I’m 17, new in Sydney, and have learned Chinese calligraphy for past 10 yrs. I intend to find a part-time job as an assistant or teacher in a Chinese calligraphy course, does anyone know such classes, teachers, workshops or even university lessons? This is really important to me. Please provide as much details as possible.
Maybe your best bet (taking your age and experience into consideration) is to start a small informal class where young kids (maybe aged 6-10) who probably are of Chinese ancestry can learn the basics from you. There are a lot of Chinese parents living abroad that are concerned their kids are losing or not getting any exposure to the culture of their ancestry.
Once you’re a bit older, I bet you’d be able to expand these classes to adults (including non-Chinese who are interested in Chinese culture and calligraphy). I work with a Japanese calligrapher who does this quite successfully in Boston.
With age comes respect, and I see a stumbling block with trying to teach adults when you’re 17 years old. Take this from a guy who started his first business when he was 16. I had to fight for every bit of respect and to prove myself to everyone until I was into my mid-20s.
Another thing to consider is selling your calligraphy artwork. You’ll need to figure out how to get it framed or mounted as wall scrolls for a reasonable amount. You can sell the ready-to-hang artwork online or at a local art show.
Some calligraphers that I supply wall scrolls to (yes, I build wall scrolls, and sell Asian calligraphy for a living) will buy blank wall scrolls, then take requests and make custom calligraphy on the spot. This is very good for festivals or events in a public park. The wall scroll might cost you $30, but you sell it for $60 or more in that environment.
Hello, I am a practioner of Karate (Ashihara) and Krav Maga. I have a theoritical curiosity, hence I ask this question. Could any of you please tell me the pro’s and con’s of shoulder strikes? How they are exactly employed and if they are effective? In the two styles that I practice they are almost not there (shoulder’s strength is employed in punches and other strikes but shoulder itself is rarely used). I have seen some direct shoulder strikes in demonstrations of the Chinese Art of Bajiquan and they looked quite different from whatever use of shoulders I had seen before. So, I request you to kindly shed some light on the topic and tell me if the art you practice has direct shoulder strikes or not and how do they work.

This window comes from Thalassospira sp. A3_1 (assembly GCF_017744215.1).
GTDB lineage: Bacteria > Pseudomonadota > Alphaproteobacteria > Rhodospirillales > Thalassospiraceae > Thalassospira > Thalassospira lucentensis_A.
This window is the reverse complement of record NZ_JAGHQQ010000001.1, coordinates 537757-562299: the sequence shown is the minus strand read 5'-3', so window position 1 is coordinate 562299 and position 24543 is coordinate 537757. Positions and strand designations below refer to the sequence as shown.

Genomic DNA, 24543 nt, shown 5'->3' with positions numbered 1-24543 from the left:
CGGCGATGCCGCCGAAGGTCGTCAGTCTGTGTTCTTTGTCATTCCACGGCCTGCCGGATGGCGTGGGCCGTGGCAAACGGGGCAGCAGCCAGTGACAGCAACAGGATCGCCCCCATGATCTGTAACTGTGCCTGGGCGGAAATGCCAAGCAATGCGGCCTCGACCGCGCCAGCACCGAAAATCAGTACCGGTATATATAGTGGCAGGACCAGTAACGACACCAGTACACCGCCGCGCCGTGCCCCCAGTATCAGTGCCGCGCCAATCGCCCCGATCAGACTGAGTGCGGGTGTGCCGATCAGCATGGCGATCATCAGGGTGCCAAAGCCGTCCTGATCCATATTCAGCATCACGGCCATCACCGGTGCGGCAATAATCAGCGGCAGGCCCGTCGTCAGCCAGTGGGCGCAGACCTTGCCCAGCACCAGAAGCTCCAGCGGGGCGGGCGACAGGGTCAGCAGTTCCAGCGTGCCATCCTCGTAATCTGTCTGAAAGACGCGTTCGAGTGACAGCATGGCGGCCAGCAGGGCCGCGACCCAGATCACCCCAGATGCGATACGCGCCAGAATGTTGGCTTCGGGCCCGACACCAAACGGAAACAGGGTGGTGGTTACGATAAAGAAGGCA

The shoulder strike you are talking about are not just in Baji but in many other Chinese martial arts styles, Taiji too. They are used close in or against a person charging in and they work beautifully. They do take timing though if you want to send a charging opponent flying. If you are just close in and don’t have your opponents momentum to help you shoulder strikes still work to upset your opponents balance and then follow up with something else like a throw, take down.
Karate has them too (Pinan Shodan) but are taught only at the advanced ranks and then often it is just done the way you turn into an opponent. They go along with the grappling techniques in Karate which also are taught in the advanced ranks.
Another fun technique I really like that is similar in timing and execution to the shoulder strike is using the hips. For a guy getting struck with the hips brings a whole new reaction for you if you get it right.
I saw this folk artist producing sugar paintings with liquid sugar along the streets in Tian Jing. I was able to video tape the beginning to end of this specific painting. The painter uses the brown sugar as the raw material, the bronze spoon and a shovel as the tool, and the slab of marble as the “paper”. Sugar painting originated from the Ming Dynasty when sugar animals and figures were made in molds as part of a sacrifice in religious rituals. In the Qing Dynasty, sugar painting gained more popularity. This particular artist was creating paintings with the 12 zodiac animals.
Duration : 0:2:31
CHINESE MARTIAL ARTS FOR SELF DEFENSE ! ARTES MARCIALES CHINAS PARA DEFENSA PERSONAL !
Duration : 3:46:23